The Scientific Explanation For ‘Light As A Feather, Stiff As A Board’ Is Kind Of Weird But Also Really Cool
If you grew up in the '90s, then you've almost definitely heard of the game "Light As A Feather, Stiff As A Board." It was one of those slightly spooky, kind of anxiety-inducing games that was played at most slumber parties, especially in the weeks leading up to Halloween. When done correctly, it results in a bunch of teens making one of their friends levitate — which doesn't seem like it would work, but strangely enough, it sometimes does. It's still played by kids, of course, and it still gives people nightmares. As creepy as it may seem, though, there's a weird but scientific explanation for "Light As A Feather, Stiff As A Board" that just might make it less scary.
As a quick refresher for anyone who can't remember the specifics, the game is pretty simple. To play, one friend lies motionless on their back with their arms crossed over their chest, on the ground, almost as if they were laying in a coffin. Everyone else kneels around this person, sliding their index and middle fingers from each hand under the body. The leader of the group tells a story about the person in the middle "died" and starts a chant that is supposed to bring their spirit back to their body. The chant goes, "Light as a feather, stiff as a board." Everyone says it over and over again, and as they begin to raise their hands under the person laying down, that person begins to float in the air. It's just as creepy as it sounds.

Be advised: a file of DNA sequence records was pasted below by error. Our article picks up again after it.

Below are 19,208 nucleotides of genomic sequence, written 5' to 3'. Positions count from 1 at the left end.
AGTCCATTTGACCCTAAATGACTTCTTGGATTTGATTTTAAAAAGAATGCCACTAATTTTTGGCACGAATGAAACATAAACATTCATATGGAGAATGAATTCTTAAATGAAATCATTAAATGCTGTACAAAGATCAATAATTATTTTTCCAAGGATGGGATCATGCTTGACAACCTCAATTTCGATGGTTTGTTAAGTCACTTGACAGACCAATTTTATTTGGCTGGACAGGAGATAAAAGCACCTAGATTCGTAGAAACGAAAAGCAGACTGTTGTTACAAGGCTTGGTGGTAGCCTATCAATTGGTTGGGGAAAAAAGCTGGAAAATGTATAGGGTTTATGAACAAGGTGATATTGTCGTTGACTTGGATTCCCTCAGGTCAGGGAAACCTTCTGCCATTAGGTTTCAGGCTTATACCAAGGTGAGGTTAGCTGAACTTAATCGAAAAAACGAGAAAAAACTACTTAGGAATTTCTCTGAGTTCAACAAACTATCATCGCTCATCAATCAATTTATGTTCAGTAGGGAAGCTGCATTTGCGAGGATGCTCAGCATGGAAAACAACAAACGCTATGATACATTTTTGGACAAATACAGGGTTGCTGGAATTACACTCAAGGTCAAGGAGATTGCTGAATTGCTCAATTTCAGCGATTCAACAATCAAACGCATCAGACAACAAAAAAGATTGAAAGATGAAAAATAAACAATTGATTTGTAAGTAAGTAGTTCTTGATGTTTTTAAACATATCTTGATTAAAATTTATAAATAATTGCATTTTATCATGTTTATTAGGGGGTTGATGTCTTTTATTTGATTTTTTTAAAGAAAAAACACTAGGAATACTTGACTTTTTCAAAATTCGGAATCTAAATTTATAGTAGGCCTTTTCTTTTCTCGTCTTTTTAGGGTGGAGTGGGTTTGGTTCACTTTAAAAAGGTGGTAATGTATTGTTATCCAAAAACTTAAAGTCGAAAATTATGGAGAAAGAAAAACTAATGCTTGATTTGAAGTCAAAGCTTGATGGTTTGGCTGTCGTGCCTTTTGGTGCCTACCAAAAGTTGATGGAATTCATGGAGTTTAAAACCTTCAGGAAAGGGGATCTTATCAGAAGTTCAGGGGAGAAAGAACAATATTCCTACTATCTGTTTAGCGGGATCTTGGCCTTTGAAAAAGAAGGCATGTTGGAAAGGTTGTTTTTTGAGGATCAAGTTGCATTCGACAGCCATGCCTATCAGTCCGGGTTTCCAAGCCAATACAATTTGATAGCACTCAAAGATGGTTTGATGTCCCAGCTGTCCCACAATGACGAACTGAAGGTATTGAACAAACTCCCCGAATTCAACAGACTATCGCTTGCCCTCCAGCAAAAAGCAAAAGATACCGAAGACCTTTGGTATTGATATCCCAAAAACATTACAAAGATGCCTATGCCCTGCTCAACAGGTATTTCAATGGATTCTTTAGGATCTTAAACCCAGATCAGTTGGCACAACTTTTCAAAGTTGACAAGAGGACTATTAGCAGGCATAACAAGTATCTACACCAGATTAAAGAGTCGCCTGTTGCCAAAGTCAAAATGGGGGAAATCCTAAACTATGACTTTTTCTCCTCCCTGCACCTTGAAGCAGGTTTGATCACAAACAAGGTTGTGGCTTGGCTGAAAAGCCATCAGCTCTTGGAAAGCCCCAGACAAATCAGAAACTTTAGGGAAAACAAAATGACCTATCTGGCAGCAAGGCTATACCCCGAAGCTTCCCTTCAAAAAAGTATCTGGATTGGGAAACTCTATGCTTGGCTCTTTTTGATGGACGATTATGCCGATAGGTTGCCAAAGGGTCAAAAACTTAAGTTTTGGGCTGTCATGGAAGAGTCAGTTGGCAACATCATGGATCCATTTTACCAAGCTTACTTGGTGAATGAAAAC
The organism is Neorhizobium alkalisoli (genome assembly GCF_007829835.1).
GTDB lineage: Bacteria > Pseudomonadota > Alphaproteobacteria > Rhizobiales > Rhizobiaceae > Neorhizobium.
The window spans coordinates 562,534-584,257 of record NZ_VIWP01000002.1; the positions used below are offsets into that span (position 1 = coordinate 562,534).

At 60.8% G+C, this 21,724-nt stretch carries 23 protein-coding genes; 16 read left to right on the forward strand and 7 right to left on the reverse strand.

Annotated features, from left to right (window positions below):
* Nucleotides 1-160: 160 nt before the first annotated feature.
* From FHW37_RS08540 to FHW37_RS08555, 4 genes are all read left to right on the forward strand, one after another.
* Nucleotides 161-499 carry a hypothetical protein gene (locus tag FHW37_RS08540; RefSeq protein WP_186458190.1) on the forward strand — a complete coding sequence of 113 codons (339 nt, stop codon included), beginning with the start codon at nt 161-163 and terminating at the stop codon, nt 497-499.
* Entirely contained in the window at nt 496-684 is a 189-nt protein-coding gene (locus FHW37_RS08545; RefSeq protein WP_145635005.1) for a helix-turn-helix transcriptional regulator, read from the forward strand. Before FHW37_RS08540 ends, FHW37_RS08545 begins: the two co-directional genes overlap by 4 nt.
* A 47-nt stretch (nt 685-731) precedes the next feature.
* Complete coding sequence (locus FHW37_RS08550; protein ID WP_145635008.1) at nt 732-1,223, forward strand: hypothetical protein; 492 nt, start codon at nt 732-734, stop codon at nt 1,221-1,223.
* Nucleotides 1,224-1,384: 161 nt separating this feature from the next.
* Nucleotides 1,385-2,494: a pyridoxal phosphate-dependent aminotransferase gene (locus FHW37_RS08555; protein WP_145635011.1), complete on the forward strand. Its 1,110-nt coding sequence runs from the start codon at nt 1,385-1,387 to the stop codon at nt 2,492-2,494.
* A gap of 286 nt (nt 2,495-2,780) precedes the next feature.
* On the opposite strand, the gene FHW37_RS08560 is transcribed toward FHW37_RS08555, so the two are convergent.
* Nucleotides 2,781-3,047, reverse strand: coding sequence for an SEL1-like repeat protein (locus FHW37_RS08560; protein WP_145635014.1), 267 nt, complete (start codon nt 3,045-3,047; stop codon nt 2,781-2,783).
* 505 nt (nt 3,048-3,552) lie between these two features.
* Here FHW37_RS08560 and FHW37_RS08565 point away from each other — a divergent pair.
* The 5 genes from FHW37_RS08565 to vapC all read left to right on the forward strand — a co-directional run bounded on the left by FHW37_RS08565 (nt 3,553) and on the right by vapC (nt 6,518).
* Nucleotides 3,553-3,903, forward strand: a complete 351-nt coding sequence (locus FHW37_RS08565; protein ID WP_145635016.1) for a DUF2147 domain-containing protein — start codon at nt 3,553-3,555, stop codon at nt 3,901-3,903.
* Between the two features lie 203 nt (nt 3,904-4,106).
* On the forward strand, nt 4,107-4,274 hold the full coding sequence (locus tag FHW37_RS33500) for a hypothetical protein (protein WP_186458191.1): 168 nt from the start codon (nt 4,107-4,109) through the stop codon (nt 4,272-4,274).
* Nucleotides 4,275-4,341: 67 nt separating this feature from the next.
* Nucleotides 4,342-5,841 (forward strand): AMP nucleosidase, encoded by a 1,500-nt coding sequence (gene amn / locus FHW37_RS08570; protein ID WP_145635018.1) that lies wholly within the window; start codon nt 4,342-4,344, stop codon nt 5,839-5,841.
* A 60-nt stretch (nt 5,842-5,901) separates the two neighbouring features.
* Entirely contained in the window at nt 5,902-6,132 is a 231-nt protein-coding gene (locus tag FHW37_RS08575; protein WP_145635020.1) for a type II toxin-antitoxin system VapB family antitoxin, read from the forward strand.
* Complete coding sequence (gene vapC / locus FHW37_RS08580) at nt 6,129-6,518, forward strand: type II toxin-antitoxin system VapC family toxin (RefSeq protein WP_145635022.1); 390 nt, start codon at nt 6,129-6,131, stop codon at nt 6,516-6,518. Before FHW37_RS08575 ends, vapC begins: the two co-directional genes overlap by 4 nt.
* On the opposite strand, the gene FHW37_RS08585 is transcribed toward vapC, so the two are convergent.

Even creepier? It's been around for a really long time. According to Cosmopolitan, the first record of this game being played was back in the 1600s. A mention of the game (although not by the same name) was found in the diary of British naval administrator and Member of Parliament Samuel Pepys. His friend witnessed four little girls playing the game in Bourdeaux, and Pepys wrote about it, describing the exact game we still play today.
While there are several theories about how and why it works, what it really comes down to is science... and, according to ABC Science, "timing, poor memory, and the natural underestimated strength of your fingers." What's happening is that a whole bunch of people are lifting a person in the air with their fingertips. Because you're only using two fingers, it might seem kind of impossible to lift a whole person. You don't really take into account that several people are using two fingertips — and that our fingers are stronger than we think. All of those people lifting at the same time (thanks to the chanting countdown) makes it very simple to lift an entire body.
Basically, it's not strange that this happens — we just get so caught up in the moment that we don't think it through, and so it seems strange. It's a spooky atmosphere: your friend is pretending to be dead, you're all pretending they really did die, there's chanting that reminds you of a scary movie, and it's probably dark. It's the perfect recipe for a situation where you can ignore physics and start to think witchcraft is really at work.